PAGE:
Analysis: Despite tragic deaths, New York attack reveals a weakened ISIS

Lower Manhattan attackNews reports hastened to describe Tuesday’s atrocity in Lower Manhattan as “the worst terror attack in New York since September 11, 2001”. The comparison may be numerically accurate. Moreover, the deaths caused by the attack are nothing short of tragic. But if the Islamic State’s deadliest response to its retreat in the Middle East is a clumsy truck driver armed with a pellet gun, then Americans have little to fear from the terrorist group.

For months now, Western counter-terrorism experts have been bracing for a change of tactics by the Sunni group, which in 2014 controlled territory in Iraq and Syria equal to the size of England. The prevailing theory in security circles is that, as the Islamic State is forced to retreat in the Middle East, it will unleash waves of sleeper cells against Western targets abroad. This concern is logical, given the militant group’s obsession with its public image. At every turn since its dramatic rise in 2013, the Islamic State has consciously tried to project an appearance of strength that is far greater than its actual capabilities. In its public statements, the group has consistently extolled its ability to strike at distant targets regardless of its territorial strength in the Middle East. This applies especially to attacks by the Islamic State in Europe, which have tended to come in response to intense media speculation that the group’s territorial hold may be weakening.

One presumes that a terrorist attack in New York, a symbolic site in the ‘war on terrorism’, would aim to do just that: namely project an image of continuing strength and convince global audiences that the group remains potent. Yet, despite the tragic loss of eight lives, Tuesday’s attack in Manhattan did nothing of the sort.

To begin with, an attack on cyclists with a rented utility vehicle is hardly ground-breaking at this point. In the past 18 months, we have seen similar types of attacks in London (on two separate occasions), in Barcelona’s Las Ramblas mall, in downtown Berlin, and in Nice, where a 19-ton cargo truck was used to kill 86 people. Terrorist groups are by nature conservative in their operations, preferring to use low-tech, time-tested methods to dispense violence, rather than risk failure by breaking new ground. But at a time like this, when the very existence of the Islamic State hangs in the balance, one would think that the group would consciously try to intimidate its opponents by showing off some kind of revolutionary new weapon. That did not happen on Tuesday.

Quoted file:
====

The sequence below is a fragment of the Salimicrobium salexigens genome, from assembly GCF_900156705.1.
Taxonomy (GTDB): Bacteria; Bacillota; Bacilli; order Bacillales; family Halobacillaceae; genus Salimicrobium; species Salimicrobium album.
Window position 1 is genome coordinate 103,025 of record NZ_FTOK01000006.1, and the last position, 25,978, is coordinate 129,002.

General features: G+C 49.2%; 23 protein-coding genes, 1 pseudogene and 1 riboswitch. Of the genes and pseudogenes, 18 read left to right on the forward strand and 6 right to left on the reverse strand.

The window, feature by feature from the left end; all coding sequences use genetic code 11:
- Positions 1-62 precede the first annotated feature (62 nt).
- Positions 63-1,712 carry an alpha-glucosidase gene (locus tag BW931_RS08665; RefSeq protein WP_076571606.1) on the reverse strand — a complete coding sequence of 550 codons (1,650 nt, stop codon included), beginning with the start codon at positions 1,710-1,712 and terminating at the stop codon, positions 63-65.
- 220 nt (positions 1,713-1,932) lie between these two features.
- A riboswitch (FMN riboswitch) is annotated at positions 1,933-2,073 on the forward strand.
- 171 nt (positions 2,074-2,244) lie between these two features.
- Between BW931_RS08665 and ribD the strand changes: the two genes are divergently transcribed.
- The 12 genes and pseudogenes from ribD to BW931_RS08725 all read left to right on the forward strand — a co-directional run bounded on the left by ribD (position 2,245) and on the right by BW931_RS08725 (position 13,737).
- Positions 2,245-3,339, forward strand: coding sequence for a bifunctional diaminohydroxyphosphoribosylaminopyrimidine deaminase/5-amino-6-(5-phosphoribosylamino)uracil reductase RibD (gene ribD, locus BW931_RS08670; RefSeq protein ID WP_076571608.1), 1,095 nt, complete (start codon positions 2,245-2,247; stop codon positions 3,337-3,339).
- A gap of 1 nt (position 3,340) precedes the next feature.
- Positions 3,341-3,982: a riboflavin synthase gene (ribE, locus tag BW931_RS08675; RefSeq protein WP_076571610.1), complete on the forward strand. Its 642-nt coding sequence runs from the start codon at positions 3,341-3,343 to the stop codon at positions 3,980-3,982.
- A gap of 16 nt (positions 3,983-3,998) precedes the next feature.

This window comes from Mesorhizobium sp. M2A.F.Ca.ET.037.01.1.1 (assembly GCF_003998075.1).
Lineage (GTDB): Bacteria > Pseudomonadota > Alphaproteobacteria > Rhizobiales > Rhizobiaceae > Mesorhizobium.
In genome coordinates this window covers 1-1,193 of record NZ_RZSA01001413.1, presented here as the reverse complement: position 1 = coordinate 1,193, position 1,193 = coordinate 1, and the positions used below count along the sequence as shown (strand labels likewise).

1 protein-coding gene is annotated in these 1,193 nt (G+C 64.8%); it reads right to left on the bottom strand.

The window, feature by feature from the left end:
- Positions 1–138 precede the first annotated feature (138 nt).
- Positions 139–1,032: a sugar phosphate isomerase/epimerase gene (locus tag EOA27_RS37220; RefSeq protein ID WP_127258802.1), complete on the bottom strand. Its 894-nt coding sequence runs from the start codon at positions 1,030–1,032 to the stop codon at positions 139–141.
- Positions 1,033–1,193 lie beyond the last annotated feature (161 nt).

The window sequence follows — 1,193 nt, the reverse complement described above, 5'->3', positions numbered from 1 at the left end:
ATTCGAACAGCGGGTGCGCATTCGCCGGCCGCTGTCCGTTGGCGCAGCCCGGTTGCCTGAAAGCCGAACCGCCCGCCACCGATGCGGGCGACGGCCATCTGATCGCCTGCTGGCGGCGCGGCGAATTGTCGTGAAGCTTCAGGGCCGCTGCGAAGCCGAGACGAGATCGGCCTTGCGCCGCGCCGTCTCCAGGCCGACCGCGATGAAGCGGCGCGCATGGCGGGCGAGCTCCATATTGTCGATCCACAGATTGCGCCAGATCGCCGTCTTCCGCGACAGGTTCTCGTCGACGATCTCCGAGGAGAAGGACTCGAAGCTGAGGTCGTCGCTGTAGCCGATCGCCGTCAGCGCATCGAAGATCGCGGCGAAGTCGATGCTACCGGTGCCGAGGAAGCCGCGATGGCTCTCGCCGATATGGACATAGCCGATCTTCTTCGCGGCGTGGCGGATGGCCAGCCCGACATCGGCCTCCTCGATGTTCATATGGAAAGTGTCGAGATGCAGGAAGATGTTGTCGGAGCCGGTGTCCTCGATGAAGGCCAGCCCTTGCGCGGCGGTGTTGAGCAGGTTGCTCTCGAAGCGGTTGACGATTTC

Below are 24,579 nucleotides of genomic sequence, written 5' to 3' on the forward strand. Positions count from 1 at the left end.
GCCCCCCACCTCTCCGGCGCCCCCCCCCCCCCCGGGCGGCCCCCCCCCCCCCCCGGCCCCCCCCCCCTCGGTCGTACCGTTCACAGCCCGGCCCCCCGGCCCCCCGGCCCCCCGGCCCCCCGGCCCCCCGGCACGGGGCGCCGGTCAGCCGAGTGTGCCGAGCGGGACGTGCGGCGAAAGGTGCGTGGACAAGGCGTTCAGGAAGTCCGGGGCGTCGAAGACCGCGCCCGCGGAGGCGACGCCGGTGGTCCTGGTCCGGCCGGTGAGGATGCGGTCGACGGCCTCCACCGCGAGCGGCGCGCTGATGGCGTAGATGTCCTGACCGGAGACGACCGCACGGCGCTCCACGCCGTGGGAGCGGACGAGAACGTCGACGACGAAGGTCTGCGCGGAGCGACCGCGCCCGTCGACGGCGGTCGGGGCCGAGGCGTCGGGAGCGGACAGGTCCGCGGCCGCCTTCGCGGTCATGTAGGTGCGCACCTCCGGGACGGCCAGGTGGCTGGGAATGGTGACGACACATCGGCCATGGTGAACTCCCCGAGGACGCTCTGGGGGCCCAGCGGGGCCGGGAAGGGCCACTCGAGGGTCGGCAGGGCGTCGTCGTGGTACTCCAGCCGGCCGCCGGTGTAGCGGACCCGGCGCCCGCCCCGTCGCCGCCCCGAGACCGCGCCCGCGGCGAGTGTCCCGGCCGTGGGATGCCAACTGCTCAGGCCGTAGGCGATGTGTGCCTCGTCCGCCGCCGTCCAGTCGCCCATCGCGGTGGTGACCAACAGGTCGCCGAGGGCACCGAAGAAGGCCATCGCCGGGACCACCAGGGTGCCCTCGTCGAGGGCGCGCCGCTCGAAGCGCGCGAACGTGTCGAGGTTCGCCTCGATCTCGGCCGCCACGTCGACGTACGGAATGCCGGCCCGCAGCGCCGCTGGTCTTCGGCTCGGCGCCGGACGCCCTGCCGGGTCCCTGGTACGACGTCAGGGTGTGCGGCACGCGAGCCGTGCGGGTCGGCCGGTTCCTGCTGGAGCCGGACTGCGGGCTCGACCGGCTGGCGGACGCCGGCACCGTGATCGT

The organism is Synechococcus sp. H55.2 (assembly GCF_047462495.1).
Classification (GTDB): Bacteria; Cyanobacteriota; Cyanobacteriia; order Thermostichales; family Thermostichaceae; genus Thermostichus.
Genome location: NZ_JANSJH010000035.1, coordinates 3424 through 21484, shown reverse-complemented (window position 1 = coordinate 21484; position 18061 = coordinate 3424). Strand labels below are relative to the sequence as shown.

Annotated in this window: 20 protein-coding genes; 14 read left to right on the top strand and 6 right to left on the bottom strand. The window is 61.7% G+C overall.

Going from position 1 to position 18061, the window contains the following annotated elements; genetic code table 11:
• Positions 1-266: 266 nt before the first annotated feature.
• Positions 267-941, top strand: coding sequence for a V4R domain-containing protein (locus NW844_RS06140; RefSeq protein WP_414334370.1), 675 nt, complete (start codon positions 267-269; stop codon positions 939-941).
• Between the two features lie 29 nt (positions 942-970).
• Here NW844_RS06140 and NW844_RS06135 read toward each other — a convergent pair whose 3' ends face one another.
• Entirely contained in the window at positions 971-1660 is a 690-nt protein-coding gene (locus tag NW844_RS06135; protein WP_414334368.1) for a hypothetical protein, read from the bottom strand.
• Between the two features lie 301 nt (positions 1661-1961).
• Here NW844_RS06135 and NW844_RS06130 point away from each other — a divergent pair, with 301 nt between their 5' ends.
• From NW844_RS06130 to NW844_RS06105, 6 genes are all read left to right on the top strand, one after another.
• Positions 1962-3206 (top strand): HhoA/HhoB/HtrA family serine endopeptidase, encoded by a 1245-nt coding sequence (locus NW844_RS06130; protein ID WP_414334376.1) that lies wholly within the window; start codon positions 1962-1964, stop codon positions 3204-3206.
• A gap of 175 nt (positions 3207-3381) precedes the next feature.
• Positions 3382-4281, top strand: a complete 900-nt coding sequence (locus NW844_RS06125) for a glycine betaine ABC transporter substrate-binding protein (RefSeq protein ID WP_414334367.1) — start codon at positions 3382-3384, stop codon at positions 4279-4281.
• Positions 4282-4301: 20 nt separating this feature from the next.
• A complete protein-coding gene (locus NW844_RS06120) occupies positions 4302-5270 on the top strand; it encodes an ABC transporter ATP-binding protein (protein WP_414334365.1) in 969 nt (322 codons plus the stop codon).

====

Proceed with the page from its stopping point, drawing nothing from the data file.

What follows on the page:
Additionally, the perpetrator of the attack, Uzbek immigrant Sayfullo Saipov, is hardly an inspiring figure for Islamic State supporters. After running over a group of unsuspecting cyclists, the 29-year-old Florida resident clumsily smashed his rented truck head-on into a vehicle that was far larger and heavier than his own, thus completely destroying his vehicle’s engine and effectively disabling his only weapon. He then jumped out of the truck, apparently wielding a pellet gun and a paintball gun. Mobile phone footage captured from a nearby building shows Saipov walking in a disoriented manner through Manhattan traffic before being shot by police officers. If —as it seems— the Islamic State was behind that attack, it would mean that modern history’s most formidable terrorist group failed to get a pistol in a country where firearms are in some cases easier to secure than nasal decongestant.